Looks great, comes highly recommended from scouts, and so far, has produced well. I don’t want to overuse it yet, but this could be the beginning of something special. In fact, the Chicken Provencal recipe attached below comes from this book. I made it last night, and it was OUTSTANDING. I can’t even explain. I haven’t made a dinner like this in awhile, and I run a freakin’ food website. The portions are big, too, so while the book calls for four servings per recipe, you can easily net six. (My calculations are for both.)
Ultimately, based on my designations, I’d probably chuck/sell the Fix it and Forget it book, as well as Food of India and Jenny Craig. There’s a three-volume Williams-Sonoma set that I’m undecided on, as well, but we’ll see.
Readers, how about you? What are your Hall of Fame cookbooks? Drop me a comment, and let’s get this discussion going.
Serves between 4 and 6 people
Adapted from Cook's Illustrated Best 30-Minute Recipe.
2 lbs boneless, skinless chicken thighs
salt and ground black pepper
1 slice bacon, minced
1 Tablespoon vegetable oil
1 onion, minced
4 garlic cloves, minced
2 Tablespoons unbleached white all-purpose flour
½ cup dry white wine
½ cup low-sodium chicken broth
1 (14.5-ounce) can diced tomatoes
1 Tablespoon minced fresh oregano, or 1 teaspoon dried
½ cup pitted Kalamata olives, chopped course
2 Tablespoons minced fresh parsley
1) Sprinkle salt and pepper all over chicken and place in a single layer in a casserole dish. (Make sure it's microwave-safe.) Cover very tightly with plastic wrap. Nuke 15 minutes on half-power. Be super-careful removing dish from microwave, as it may be very hot.
2) As chicken is cooking, heat oil in a large pot or Dutch oven over medium-high heat. Add bacon and cook for about 2 minutes, until it begins to give up its fat. Add onion and 1/4 teaspoon salt, and cook 5 minutes, until onion is soft. Add garlic. Cook another 30 seconds or so, until fragrant.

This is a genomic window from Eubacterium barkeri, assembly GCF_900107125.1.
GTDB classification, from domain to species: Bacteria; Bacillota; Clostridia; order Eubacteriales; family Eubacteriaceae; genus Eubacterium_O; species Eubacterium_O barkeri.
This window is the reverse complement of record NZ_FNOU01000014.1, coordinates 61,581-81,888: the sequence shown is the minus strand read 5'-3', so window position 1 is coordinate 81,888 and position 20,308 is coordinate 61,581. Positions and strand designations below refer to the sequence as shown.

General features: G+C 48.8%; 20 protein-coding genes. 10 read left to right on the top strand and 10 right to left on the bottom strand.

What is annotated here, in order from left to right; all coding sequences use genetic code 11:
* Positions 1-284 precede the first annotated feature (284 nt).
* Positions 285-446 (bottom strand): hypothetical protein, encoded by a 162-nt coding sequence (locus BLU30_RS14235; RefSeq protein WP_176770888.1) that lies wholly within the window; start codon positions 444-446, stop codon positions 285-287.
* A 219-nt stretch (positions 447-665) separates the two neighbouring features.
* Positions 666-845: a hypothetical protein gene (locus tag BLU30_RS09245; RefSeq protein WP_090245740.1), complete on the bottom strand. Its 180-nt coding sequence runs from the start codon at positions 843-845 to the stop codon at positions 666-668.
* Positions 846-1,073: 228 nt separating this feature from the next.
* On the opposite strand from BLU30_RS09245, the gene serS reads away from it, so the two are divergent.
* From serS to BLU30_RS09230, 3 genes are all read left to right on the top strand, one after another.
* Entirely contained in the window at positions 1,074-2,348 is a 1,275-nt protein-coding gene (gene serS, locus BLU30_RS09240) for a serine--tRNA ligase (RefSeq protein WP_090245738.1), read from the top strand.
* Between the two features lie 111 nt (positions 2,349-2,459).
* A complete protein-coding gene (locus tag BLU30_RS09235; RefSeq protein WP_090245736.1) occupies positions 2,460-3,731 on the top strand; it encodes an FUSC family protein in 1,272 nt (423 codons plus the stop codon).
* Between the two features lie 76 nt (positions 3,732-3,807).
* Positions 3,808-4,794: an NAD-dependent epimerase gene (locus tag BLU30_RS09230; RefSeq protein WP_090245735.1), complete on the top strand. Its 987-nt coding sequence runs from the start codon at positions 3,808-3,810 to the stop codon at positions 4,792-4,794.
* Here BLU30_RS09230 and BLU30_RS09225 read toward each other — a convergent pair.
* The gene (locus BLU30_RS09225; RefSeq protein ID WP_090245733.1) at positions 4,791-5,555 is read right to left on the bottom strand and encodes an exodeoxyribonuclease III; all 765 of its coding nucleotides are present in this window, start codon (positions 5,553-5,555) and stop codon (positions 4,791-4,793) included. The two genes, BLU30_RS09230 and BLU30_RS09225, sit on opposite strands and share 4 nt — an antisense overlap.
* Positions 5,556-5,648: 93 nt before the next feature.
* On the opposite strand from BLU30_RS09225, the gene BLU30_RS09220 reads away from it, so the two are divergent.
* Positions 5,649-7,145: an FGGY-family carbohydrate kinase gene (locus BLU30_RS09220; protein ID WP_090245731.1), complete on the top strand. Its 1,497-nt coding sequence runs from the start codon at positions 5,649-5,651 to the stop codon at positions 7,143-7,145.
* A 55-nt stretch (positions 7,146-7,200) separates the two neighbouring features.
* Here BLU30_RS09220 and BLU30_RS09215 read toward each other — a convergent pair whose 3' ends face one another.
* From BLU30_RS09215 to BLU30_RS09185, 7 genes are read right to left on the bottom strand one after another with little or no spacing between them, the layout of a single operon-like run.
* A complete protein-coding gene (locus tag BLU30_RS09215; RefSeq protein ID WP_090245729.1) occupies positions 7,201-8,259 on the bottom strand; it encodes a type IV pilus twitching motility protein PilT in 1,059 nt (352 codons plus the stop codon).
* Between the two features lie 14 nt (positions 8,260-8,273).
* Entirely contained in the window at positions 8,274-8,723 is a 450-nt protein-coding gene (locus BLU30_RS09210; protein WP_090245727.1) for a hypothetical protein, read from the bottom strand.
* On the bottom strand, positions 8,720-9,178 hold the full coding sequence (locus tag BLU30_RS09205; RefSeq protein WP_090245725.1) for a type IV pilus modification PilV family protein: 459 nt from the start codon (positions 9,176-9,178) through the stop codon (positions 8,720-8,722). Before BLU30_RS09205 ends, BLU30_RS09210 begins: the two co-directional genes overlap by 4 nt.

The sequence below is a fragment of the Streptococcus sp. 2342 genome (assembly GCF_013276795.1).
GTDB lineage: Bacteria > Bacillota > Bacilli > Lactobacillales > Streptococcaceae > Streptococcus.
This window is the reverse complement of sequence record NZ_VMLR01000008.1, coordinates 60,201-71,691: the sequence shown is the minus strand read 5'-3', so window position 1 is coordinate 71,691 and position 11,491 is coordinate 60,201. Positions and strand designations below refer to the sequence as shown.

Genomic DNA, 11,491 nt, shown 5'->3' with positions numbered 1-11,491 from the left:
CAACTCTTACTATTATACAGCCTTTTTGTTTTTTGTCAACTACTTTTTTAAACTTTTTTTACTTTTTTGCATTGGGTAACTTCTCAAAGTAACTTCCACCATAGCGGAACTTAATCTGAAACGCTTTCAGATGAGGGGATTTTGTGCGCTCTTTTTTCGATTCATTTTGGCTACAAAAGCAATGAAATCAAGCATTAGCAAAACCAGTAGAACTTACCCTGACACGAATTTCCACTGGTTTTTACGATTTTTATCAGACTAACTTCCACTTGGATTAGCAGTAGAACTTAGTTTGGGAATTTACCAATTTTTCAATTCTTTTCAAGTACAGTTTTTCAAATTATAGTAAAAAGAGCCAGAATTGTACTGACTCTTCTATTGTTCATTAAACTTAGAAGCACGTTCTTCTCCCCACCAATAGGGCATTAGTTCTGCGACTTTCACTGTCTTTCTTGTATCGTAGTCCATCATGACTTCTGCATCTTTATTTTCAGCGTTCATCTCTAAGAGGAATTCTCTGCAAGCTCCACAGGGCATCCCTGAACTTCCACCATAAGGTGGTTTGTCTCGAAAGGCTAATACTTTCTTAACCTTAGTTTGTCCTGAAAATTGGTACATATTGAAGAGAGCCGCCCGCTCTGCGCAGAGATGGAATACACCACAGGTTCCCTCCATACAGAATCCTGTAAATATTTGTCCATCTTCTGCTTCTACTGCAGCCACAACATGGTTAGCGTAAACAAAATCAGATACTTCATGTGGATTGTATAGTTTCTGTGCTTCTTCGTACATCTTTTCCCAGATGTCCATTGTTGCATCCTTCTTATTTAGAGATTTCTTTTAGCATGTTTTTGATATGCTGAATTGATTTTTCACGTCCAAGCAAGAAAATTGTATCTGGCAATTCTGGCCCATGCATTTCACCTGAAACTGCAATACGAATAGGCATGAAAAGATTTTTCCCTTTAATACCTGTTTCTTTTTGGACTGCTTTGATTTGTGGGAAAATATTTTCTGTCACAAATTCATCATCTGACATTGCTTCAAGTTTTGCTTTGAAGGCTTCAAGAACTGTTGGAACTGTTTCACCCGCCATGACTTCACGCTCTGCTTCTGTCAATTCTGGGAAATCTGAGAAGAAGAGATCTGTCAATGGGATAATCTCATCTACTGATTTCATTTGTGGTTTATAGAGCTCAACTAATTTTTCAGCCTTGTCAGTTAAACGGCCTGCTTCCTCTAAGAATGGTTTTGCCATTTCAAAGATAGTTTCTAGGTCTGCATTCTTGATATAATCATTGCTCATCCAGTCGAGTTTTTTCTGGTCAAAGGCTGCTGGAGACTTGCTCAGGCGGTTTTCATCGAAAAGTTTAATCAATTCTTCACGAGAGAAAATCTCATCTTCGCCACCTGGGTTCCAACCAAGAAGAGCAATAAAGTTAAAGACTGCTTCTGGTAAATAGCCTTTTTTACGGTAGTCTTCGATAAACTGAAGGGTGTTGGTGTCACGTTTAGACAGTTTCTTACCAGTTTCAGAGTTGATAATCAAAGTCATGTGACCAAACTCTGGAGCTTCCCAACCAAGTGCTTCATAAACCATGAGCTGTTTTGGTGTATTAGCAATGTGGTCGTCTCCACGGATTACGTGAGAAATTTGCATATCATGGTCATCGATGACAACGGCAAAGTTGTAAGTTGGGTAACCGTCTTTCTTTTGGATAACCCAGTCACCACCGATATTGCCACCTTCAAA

3) Add flour to pot. Stir and cook "until lightly browned, about 1 minute." Add wine slowly, scraping up brown bits from the bottom of the pan as you go along. Add broth, tomatoes, and oregano. Bring to a simmer.
4) Knock heat back to low. Very carefully (it might still be hot) add chicken and any juices from dish to pot. Cover pot and cook another 10 minutes, until chicken is tender and fully cooked.
Approximate Calories, Fat and Price per Serving
4 servings: 443 calories, 17.7 g fat, $2.07
6 servings: 296 calories, 11.8 g fat, $1.36
2 lbs boneless, skinless chicken thighs: 1081 calories, 35.5. g fat, $3.95
salt and ground black pepper: negligible calories and fat, $0.02
1 slice bacon, minced: 43 calories, 3.3. g fat, $0.37
1 Tablespoon vegetable oil: 124 calories, 14 g fat, $0.06
1 onion, minced: 46 calories, 0.1 g fat, $0.10
4 garlic cloves, minced: 18 calories, 0.1 g fat, $0.20
2 Tablespoons unbleached white all-purpose flour: 57 calories, 0.2. g fat, $0.01
½ cup dry white wine: 97 calories, 0 g fat, $0.40
½ cup low-sodium chicken broth: 43 calories, 1.5 g fat, $0.12
1 (14.5-ounce) can diced tomatoes: 82 calories, 0 g fat, $1.29
1 Tablespoon minced fresh oregano, or 1 teaspoon dried: negligible calories and fat, $0.02
½ cup pitted Kalamata olives, chopped course: 180 calories, 16 g fat, $1.40
2 Tablespoons minced fresh parsley: 3 calories, 0.1. g fat, $0.20
TOTAL: 1774 calories, 70.8 g fat, $8.14
PER SERVING (TOTAL/4): 443 calories, 17.7 g fat, $2.07
PER SERVING (TOTAL/6): 296 calories, 11.8 g fat, $1.36